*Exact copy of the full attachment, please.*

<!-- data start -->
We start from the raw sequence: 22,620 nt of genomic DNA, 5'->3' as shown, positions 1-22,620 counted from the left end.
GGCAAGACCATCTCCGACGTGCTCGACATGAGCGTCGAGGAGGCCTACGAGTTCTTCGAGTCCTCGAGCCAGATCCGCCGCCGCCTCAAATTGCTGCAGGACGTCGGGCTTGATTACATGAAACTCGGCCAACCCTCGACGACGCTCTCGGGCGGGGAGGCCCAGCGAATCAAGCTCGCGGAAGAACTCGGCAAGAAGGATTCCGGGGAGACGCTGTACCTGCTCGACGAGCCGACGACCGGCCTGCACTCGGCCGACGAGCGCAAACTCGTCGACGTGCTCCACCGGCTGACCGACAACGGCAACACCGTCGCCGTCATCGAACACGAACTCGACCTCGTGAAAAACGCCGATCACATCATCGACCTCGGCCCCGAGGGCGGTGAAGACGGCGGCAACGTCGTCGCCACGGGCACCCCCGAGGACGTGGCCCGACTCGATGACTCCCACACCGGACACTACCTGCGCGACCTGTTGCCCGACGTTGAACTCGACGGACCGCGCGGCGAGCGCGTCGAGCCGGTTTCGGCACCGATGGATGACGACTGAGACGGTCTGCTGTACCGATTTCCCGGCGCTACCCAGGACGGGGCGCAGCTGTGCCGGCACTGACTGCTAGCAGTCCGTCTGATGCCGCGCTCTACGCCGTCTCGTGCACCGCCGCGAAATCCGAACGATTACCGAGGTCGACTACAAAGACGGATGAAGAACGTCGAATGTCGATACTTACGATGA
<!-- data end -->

We start from the raw sequence: 22,620 nt of genomic DNA, 5'->3' as shown, positions 1-22,620 counted from the left end.
GGCAAGACCATCTCCGACGTGCTCGACATGAGCGTCGAGGAGGCCTACGAGTTCTTCGAGTCCTCGAGCCAGATCCGCCGCCGCCTCAAATTGCTGCAGGACGTCGGGCTTGATTACATGAAACTCGGCCAACCCTCGACGACGCTCTCGGGCGGGGAGGCCCAGCGAATCAAGCTCGCGGAAGAACTCGGCAAGAAGGATTCCGGGGAGACGCTGTACCTGCTCGACGAGCCGACGACCGGCCTGCACTCGGCCGACGAGCGCAAACTCGTCGACGTGCTCCACCGGCTGACCGACAACGGCAACACCGTCGCCGTCATCGAACACGAACTCGACCTCGTGAAAAACGCCGATCACATCATCGACCTCGGCCCCGAGGGCGGTGAAGACGGCGGCAACGTCGTCGCCACGGGCACCCCCGAGGACGTGGCCCGACTCGATGACTCCCACACCGGACACTACCTGCGCGACCTGTTGCCCGACGTTGAACTCGACGGACCGCGCGGCGAGCGCGTCGAGCCGGTTTCGGCACCGATGGATGACGACTGAGACGGTCTGCTGTACCGATTTCCCGGCGCTACCCAGGACGGGGCGCAGCTGTGCCGGCACTGACTGCTAGCAGTCCGTCTGATGCCGCGCTCTACGCCGTCTCGTGCACCGCCGCGAAATCCGAACGATTACCGAGGTCGACTACAAAGACGGATGAAGAACGTCGAATGTCGATACTTACGATGA